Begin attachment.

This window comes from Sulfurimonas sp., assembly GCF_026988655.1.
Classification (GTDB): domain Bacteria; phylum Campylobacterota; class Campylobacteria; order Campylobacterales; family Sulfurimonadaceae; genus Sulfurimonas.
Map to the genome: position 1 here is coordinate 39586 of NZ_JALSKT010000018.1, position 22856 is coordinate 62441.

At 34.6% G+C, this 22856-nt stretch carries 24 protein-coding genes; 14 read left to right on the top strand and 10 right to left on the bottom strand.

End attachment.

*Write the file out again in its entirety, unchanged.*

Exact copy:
This window comes from Sulfurimonas sp., assembly GCF_026988655.1.
Classification (GTDB): domain Bacteria; phylum Campylobacterota; class Campylobacteria; order Campylobacterales; family Sulfurimonadaceae; genus Sulfurimonas.
Map to the genome: position 1 here is coordinate 39586 of NZ_JALSKT010000018.1, position 22856 is coordinate 62441.

At 34.6% G+C, this 22856-nt stretch carries 24 protein-coding genes; 14 read left to right on the top strand and 10 right to left on the bottom strand.